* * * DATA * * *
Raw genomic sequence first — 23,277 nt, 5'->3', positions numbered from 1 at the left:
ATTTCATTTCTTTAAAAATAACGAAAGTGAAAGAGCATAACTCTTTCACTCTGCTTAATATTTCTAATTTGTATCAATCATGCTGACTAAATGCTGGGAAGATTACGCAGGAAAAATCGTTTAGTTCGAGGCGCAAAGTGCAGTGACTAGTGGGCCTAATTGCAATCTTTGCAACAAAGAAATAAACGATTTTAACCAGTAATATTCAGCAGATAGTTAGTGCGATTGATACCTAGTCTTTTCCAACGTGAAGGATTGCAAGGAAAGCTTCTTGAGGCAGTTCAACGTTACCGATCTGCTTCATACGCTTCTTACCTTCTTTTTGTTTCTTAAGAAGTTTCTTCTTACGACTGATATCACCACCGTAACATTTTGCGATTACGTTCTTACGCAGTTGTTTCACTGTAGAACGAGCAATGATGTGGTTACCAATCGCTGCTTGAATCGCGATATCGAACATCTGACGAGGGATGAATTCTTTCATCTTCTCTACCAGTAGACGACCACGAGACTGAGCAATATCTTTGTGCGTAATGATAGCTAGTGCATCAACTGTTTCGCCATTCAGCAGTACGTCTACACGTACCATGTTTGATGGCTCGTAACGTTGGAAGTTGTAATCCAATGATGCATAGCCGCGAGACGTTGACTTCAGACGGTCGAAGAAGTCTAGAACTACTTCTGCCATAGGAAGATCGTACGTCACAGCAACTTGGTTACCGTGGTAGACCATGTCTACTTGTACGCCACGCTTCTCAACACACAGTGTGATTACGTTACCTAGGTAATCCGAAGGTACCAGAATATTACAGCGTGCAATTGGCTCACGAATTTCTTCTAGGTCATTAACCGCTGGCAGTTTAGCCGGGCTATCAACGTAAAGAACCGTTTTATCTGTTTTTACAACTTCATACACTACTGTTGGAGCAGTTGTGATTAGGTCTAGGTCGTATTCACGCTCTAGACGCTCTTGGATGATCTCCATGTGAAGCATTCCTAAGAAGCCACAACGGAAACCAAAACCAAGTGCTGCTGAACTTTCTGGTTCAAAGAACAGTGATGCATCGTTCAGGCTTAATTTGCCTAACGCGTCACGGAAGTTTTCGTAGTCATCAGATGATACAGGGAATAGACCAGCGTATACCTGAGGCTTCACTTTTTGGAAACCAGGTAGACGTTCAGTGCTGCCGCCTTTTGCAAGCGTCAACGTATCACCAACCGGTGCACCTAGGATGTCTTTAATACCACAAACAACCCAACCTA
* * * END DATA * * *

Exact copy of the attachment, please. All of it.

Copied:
Raw genomic sequence first — 23,277 nt, 5'->3', positions numbered from 1 at the left:
ATTTCATTTCTTTAAAAATAACGAAAGTGAAAGAGCATAACTCTTTCACTCTGCTTAATATTTCTAATTTGTATCAATCATGCTGACTAAATGCTGGGAAGATTACGCAGGAAAAATCGTTTAGTTCGAGGCGCAAAGTGCAGTGACTAGTGGGCCTAATTGCAATCTTTGCAACAAAGAAATAAACGATTTTAACCAGTAATATTCAGCAGATAGTTAGTGCGATTGATACCTAGTCTTTTCCAACGTGAAGGATTGCAAGGAAAGCTTCTTGAGGCAGTTCAACGTTACCGATCTGCTTCATACGCTTCTTACCTTCTTTTTGTTTCTTAAGAAGTTTCTTCTTACGACTGATATCACCACCGTAACATTTTGCGATTACGTTCTTACGCAGTTGTTTCACTGTAGAACGAGCAATGATGTGGTTACCAATCGCTGCTTGAATCGCGATATCGAACATCTGACGAGGGATGAATTCTTTCATCTTCTCTACCAGTAGACGACCACGAGACTGAGCAATATCTTTGTGCGTAATGATAGCTAGTGCATCAACTGTTTCGCCATTCAGCAGTACGTCTACACGTACCATGTTTGATGGCTCGTAACGTTGGAAGTTGTAATCCAATGATGCATAGCCGCGAGACGTTGACTTCAGACGGTCGAAGAAGTCTAGAACTACTTCTGCCATAGGAAGATCGTACGTCACAGCAACTTGGTTACCGTGGTAGACCATGTCTACTTGTACGCCACGCTTCTCAACACACAGTGTGATTACGTTACCTAGGTAATCCGAAGGTACCAGAATATTACAGCGTGCAATTGGCTCACGAATTTCTTCTAGGTCATTAACCGCTGGCAGTTTAGCCGGGCTATCAACGTAAAGAACCGTTTTATCTGTTTTTACAACTTCATACACTACTGTTGGAGCAGTTGTGATTAGGTCTAGGTCGTATTCACGCTCTAGACGCTCTTGGATGATCTCCATGTGAAGCATTCCTAAGAAGCCACAACGGAAACCAAAACCAAGTGCTGCTGAACTTTCTGGTTCAAAGAACAGTGATGCATCGTTCAGGCTTAATTTGCCTAACGCGTCACGGAAGTTTTCGTAGTCATCAGATGATACAGGGAATAGACCAGCGTATACCTGAGGCTTCACTTTTTGGAAACCAGGTAGACGTTCAGTGCTGCCGCCTTTTGCAAGCGTCAACGTATCACCAACCGGTGCACCTAGGATGTCTTTAATACCACAAACAACCCAACCTA